By the way, a word of caution is appropriate here.

In clarifying the difference between helping and enabling, I’m not saying that we can never loan our kids cash or help them out. We simply must know the difference between a responsible adult child asking Mom or Dad to loan them a few bucks when an unexpected expense pops up and an adult child who habitually asks for money and seldom, if ever, repays it.

What I’m saying is that we need to be aware of when an adult child gets into a habit of asking for money and not repaying it, or when an adult child exhibits a sense of entitlement to his parents’ money. Typically, a responsible adult child repays a loan, and the habitual borrower seldom, if ever, repays it.

The key to remember is, are we helping or enabling our adult children?

Make no mistake about it: If you have been an enabling parent, it may not be easy for you to change. Nor will any resulting changes in your adult child be easy for him to make. Learning to choose to do things differently isn’t easy after a long-term pattern has been established.

Years ago I founded an outreach called God Allows U-Turns. A key part of that ministry is a series of true, short-story compilation books focused on ways faith can help us find new direction in life. The subtitle of that book series is The Choices We Make Change the Story of Our Life. Never is that statement more true than when deciding to change the choices we make in how we relate to our adult children who are creating pain in our lives. Equally true is that for adult children who have been consistently enabled throughout their lives, it’s the choices they don’t make that will eventually tell the story of their lives.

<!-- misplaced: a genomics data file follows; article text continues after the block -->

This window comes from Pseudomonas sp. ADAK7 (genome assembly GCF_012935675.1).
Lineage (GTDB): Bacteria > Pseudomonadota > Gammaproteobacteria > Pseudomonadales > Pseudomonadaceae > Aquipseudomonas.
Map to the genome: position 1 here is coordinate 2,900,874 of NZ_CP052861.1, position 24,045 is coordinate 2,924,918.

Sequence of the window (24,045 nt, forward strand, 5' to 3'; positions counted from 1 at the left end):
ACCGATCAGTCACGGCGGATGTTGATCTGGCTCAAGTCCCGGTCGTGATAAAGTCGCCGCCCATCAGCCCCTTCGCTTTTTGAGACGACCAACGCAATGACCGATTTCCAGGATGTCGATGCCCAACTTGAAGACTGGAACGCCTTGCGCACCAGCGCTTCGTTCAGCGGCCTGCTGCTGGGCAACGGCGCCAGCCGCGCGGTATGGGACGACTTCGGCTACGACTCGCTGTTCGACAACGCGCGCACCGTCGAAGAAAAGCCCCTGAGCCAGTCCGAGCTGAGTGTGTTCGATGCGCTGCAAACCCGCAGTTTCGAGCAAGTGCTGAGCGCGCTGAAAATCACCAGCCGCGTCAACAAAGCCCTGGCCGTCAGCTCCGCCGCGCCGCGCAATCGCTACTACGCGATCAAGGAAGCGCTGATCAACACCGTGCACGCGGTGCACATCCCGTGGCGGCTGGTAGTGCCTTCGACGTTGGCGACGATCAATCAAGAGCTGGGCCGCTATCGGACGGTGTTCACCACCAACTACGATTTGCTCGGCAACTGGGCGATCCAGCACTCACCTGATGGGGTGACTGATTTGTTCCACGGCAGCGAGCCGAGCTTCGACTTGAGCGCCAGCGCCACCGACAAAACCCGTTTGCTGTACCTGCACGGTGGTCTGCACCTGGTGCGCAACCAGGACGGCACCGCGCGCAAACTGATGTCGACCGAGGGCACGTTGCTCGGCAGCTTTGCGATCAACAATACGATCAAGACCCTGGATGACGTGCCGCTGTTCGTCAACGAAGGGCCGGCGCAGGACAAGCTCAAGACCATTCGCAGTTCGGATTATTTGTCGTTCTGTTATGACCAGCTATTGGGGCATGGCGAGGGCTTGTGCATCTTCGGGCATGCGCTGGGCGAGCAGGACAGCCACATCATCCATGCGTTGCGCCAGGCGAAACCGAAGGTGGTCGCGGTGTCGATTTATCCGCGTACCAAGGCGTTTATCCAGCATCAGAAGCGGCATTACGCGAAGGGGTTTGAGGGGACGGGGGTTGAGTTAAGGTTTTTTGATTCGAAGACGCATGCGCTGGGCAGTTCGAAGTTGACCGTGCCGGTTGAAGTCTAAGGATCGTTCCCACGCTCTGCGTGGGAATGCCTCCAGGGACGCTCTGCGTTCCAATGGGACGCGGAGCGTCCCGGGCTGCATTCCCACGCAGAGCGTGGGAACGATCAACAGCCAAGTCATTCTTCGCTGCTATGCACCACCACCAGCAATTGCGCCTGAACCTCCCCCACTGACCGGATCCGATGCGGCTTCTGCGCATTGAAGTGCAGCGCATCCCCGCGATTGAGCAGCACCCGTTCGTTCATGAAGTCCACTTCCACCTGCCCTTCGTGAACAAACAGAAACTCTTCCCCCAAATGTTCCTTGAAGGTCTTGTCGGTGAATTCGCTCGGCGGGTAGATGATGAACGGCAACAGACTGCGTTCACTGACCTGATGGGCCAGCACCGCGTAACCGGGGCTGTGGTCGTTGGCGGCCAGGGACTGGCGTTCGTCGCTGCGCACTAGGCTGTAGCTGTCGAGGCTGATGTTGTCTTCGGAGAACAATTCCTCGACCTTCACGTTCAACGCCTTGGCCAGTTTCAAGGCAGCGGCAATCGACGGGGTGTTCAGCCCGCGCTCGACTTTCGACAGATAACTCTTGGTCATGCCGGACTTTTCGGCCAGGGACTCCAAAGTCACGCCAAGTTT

In her best-selling book Raising Respectful Children in a Disrespectful World, author Jill Rigby writes,

Respect was paramount when we were kids. But somehow over the years we substituted self-esteem for self-respect and lost our manners. Slowly, but surely, children became the center of the universe, spoiled, egotistical and disrespectful. I often refer to them as “aristobrats.”

As a result of this emphasis on self-esteem, twenty-somethings are returning home rather than facing the world on their own. College kids are flunking out because they don’t know how to manage their own schedules. Kids are growing up without problem-solving skills because many of their parents think love means solving all their problems for them. Many adolescents have no respect for authority because their parents didn’t command their respect. Instead, these parents gave too much and expected too little.1

Could this be true? Have we given too much and expected too little?

As long as we continue to keep enabling our adult children, they will continue to deny they have any problems, since most of their problems are being “solved” by those around him. Only when our adult children are forced to face the consequences of their own actions—their own choices—will it finally begin to sink in how deep their patterns of dependence and avoidance have become. And only then will we as parents be able to take the next step to real healing, forever ending our enabling habits and behaviors.

1 Jill Rigby, Raising Respectful Children in a Disrespectful World (West Monroe, LA: Howard Books, 2006), 7.

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Excerpted from:

Bottke, A. (2008). Setting boundaries with your adult children: Six steps to hope and healing for struggling parents. Eugene, OR: Harvest House.